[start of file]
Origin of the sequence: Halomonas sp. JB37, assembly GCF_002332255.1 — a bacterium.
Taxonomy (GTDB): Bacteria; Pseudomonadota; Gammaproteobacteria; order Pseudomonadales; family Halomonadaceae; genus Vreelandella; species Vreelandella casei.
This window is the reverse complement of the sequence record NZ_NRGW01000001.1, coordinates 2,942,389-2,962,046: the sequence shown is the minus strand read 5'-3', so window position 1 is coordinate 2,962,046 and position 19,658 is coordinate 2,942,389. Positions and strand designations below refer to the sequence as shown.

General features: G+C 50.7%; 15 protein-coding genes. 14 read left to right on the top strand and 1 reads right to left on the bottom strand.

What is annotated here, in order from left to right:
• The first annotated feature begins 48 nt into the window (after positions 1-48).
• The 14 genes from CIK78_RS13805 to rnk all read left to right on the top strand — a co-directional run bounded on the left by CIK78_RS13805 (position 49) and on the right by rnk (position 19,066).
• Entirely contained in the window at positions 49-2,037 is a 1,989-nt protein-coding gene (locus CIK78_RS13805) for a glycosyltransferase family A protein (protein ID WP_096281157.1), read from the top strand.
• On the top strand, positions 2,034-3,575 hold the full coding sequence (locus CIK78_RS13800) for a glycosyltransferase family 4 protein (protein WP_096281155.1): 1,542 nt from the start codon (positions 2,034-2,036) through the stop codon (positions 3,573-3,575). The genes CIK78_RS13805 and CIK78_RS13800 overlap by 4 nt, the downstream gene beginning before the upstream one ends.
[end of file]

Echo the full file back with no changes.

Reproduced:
Origin of the sequence: Halomonas sp. JB37, assembly GCF_002332255.1 — a bacterium.
Taxonomy (GTDB): Bacteria; Pseudomonadota; Gammaproteobacteria; order Pseudomonadales; family Halomonadaceae; genus Vreelandella; species Vreelandella casei.
This window is the reverse complement of the sequence record NZ_NRGW01000001.1, coordinates 2,942,389-2,962,046: the sequence shown is the minus strand read 5'-3', so window position 1 is coordinate 2,962,046 and position 19,658 is coordinate 2,942,389. Positions and strand designations below refer to the sequence as shown.

General features: G+C 50.7%; 15 protein-coding genes. 14 read left to right on the top strand and 1 reads right to left on the bottom strand.

What is annotated here, in order from left to right:
• The first annotated feature begins 48 nt into the window (after positions 1-48).
• The 14 genes from CIK78_RS13805 to rnk all read left to right on the top strand — a co-directional run bounded on the left by CIK78_RS13805 (position 49) and on the right by rnk (position 19,066).
• Entirely contained in the window at positions 49-2,037 is a 1,989-nt protein-coding gene (locus CIK78_RS13805) for a glycosyltransferase family A protein (protein ID WP_096281157.1), read from the top strand.
• On the top strand, positions 2,034-3,575 hold the full coding sequence (locus CIK78_RS13800) for a glycosyltransferase family 4 protein (protein WP_096281155.1): 1,542 nt from the start codon (positions 2,034-2,036) through the stop codon (positions 3,573-3,575). The genes CIK78_RS13805 and CIK78_RS13800 overlap by 4 nt, the downstream gene beginning before the upstream one ends.